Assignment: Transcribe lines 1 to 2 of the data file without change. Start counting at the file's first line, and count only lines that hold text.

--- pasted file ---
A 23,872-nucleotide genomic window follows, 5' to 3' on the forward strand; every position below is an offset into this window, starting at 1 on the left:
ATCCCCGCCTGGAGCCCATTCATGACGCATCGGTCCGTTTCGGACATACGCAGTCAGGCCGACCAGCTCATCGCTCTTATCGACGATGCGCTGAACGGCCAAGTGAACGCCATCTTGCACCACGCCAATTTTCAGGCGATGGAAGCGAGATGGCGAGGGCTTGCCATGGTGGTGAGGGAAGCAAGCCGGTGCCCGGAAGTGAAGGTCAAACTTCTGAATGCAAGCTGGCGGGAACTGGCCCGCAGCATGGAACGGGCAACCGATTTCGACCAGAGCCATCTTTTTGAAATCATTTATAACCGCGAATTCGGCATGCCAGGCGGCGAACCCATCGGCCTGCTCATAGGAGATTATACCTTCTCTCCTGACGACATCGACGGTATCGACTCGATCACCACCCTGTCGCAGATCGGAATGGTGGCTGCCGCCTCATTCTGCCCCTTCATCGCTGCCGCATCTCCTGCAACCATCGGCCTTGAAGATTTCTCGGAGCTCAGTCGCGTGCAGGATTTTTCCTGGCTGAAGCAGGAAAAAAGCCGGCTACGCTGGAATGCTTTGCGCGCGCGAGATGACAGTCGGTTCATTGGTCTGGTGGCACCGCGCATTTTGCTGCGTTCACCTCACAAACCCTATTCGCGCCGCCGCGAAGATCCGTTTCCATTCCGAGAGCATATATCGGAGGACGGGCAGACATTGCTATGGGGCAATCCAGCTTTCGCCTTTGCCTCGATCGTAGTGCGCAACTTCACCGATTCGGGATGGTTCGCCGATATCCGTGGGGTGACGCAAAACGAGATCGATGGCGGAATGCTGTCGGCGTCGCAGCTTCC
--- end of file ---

A 23,872-nucleotide genomic window follows, 5' to 3' on the forward strand; every position below is an offset into this window, starting at 1 on the left:
ATCCCCGCCTGGAGCCCATTCATGACGCATCGGTCCGTTTCGGACATACGCAGTCAGGCCGACCAGCTCATCGCTCTTATCGACGATGCGCTGAACGGCCAAGTGAACGCCATCTTGCACCACGCCAATTTTCAGGCGATGGAAGCGAGATGGCGAGGGCTTGCCATGGTGGTGAGGGAAGCAAGCCGGTGCCCGGAAGTGAAGGTCAAACTTCTGAATGCAAGCTGGCGGGAACTGGCCCGCAGCATGGAACGGGCAACCGATTTCGACCAGAGCCATCTTTTTGAAATCATTTATAACCGCGAATTCGGCATGCCAGGCGGCGAACCCATCGGCCTGCTCATAGGAGATTATACCTTCTCTCCTGACGACATCGACGGTATCGACTCGATCACCACCCTGTCGCAGATCGGAATGGTGGCTGCCGCCTCATTCTGCCCCTTCATCGCTGCCGCATCTCCTGCAACCATCGGCCTTGAAGATTTCTCGGAGCTCAGTCGCGTGCAGGATTTTTCCTGGCTGAAGCAGGAAAAAAGCCGGCTACGCTGGAATGCTTTGCGCGCGCGAGATGACAGTCGGTTCATTGGTCTGGTGGCACCGCGCATTTTGCTGCGTTCACCTCACAAACCCTATTCGCGCCGCCGCGAAGATCCGTTTCCATTCCGAGAGCATATATCGGAGGACGGGCAGACATTGCTATGGGGCAATCCAGCTTTCGCCTTTGCCTCGATCGTAGTGCGCAACTTCACCGATTCGGGATGGTTCGCCGATATCCGTGGGGTGACGCAAAACGAGATCGATGGCGGAATGCTGTCGGCGTCGCAGCTTCC